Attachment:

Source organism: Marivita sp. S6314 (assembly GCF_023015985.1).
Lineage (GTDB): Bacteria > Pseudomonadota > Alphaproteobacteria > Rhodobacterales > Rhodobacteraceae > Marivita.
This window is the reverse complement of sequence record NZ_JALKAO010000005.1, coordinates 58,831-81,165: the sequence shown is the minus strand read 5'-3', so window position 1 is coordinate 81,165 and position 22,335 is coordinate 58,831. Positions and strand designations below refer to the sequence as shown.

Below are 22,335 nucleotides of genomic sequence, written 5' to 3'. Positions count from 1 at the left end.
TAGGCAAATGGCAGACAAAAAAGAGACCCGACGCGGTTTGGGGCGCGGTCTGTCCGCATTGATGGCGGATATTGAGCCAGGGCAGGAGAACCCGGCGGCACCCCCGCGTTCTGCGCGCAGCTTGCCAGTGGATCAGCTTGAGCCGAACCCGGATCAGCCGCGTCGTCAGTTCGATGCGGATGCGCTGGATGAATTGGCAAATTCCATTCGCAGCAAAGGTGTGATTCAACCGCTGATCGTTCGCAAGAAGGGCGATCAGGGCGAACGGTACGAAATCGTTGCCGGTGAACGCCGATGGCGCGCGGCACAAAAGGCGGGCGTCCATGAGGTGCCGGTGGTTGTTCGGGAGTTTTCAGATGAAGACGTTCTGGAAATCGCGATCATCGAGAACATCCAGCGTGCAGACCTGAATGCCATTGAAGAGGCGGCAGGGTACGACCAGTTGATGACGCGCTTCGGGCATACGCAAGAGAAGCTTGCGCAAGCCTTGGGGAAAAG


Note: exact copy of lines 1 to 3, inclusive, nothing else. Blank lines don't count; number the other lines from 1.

Source organism: Marivita sp. S6314 (assembly GCF_023015985.1).
Lineage (GTDB): Bacteria > Pseudomonadota > Alphaproteobacteria > Rhodobacterales > Rhodobacteraceae > Marivita.
This window is the reverse complement of sequence record NZ_JALKAO010000005.1, coordinates 58,831-81,165: the sequence shown is the minus strand read 5'-3', so window position 1 is coordinate 81,165 and position 22,335 is coordinate 58,831. Positions and strand designations below refer to the sequence as shown.